Preservation Grammar: “In” v. “On” the National Register

When referring to a historically significant property, do you say that it is listed “on the National Register of Historic Places” or “in the National Register of Historic Places?”

Think about for a minute. Write it down. Which is your preference? Which sounds correct?  Is there a correct answer?  Considering how interchangeable “in” and “on” seem to be in relation to the National Register, it may seem like either one is correct. While both tend to be accepted, there is a right answer.

In the National Register” is the proper phrase.

The National Park Service National Register Bulletin says this, “Properties listed in the National Register include districts, sites, buildings, structures, and objects that are significant in American history, architecture, archeology, engineering, and culture.”

And consider this. The Register is a list. Properties are in that list, among other properties – a part of something (the register). They are not on the list. Think of it like a group of properties or in a crowd of properties – in that group, not on that group. Make sense? Would anyone care to parse this discussion further?

What’s your success rate with “in” or “on” and where did you learn the difference?

———————

Previous Preservation Grammar posts: 

Advertisements

16 thoughts on “Preservation Grammar: “In” v. “On” the National Register

  1. nick (@duckumu) says:

    This may be a regional difference. Native New Yorkers might use “on” vs. “in”, e.g., when they say “standing on line” instead of “standing in line”. “In” is more technically correct, but there are millions out there who would say “on” instead.

    • Kaitlin says:

      Nick, I agree — definitely regional differences. However, when referring to the National Register of Historic Places in speech and in documents, there is a correct choice.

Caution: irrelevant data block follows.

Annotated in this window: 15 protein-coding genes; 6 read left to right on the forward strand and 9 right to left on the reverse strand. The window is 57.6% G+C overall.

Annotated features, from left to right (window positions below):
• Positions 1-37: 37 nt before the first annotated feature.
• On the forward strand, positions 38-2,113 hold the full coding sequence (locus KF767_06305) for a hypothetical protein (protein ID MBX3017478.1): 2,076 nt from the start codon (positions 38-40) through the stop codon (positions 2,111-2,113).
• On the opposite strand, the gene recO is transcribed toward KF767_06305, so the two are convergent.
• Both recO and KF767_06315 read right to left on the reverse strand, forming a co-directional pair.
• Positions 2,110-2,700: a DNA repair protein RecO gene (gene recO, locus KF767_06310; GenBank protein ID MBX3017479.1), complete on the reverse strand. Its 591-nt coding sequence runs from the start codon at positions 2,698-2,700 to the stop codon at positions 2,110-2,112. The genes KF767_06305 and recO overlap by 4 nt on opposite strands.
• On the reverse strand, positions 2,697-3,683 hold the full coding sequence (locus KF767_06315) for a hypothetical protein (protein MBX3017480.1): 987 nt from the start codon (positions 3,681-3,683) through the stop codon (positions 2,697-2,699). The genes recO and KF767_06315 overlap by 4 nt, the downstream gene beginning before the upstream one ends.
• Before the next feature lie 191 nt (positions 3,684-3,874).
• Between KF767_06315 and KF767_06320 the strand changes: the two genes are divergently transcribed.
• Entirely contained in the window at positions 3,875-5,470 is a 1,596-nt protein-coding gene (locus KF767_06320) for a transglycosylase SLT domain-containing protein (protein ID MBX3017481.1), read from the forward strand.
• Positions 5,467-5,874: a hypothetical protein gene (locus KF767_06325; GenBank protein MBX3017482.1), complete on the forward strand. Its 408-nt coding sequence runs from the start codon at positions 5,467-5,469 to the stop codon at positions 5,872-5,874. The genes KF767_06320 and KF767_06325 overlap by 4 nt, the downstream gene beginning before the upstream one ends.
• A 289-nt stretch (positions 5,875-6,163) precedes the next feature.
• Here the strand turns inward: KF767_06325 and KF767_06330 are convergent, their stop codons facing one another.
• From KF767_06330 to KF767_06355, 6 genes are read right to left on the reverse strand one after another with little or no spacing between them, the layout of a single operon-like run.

2. bricksandmortarpreservation says:

    When referring to the National Register I ALWAYS want to say/write on, and it was a very difficult habit to break. Perhaps it is regional, as Nick suggested? In Kentucky, we say “on the list” rather than “in the list” in everyday conversation.

    One of my grad school professors had to drill it into my head, but even still I remember having to search my graduate thesis (which was about the NR as an archive) to be sure that I’d used “in” consistently before turning in my final draft!

  3. Theodore says:

    You are “on” my list…not “in” my list. We need milk…I will put that “on” the shopping list, not “in” the shopping list.

    • Kaitlin says:

      Again, yes, in casual conversation most of us probably say on the list, not in the list. But this references a particular list – like a proper noun.

  4. Preservation and Place says:

    I use both actually, but it’s a matter of what else I’m saying with it at the time. With the word listed, I’ll say/write “It’s listed in the National Register.” Without the word listed, I’ll say/write “It’s on the National Register.”

  5. Henrietta Hobson Richardson says:

    It is our pet peeve at this SHPO when people say ON and not IN… it’s a list, you include things IN it, not ON it.

    When people try and point out that most people say it is “on the register” we point out that it is just as easy to say “it’s listed” and leave at that.

    Thanks for educating people!

  6. Devin says:

    “In” is correct. I think of the NR as an elite club – once something is listed, it’s “in” the club.

  7. Shannon says:

    I remember being at a conference and hearing Carol Shull, who was the Keeper at the time, answer the question. She stated that the correct term was “in.”

Have a thought to share?

Fill in your details below or click an icon to log in:

WordPress.com Logo

You are commenting using your WordPress.com account. Log Out / Change )

Twitter picture

You are commenting using your Twitter account. Log Out / Change )

Facebook photo

You are commenting using your Facebook account. Log Out / Change )

Google+ photo

You are commenting using your Google+ account. Log Out / Change )

Connecting to %s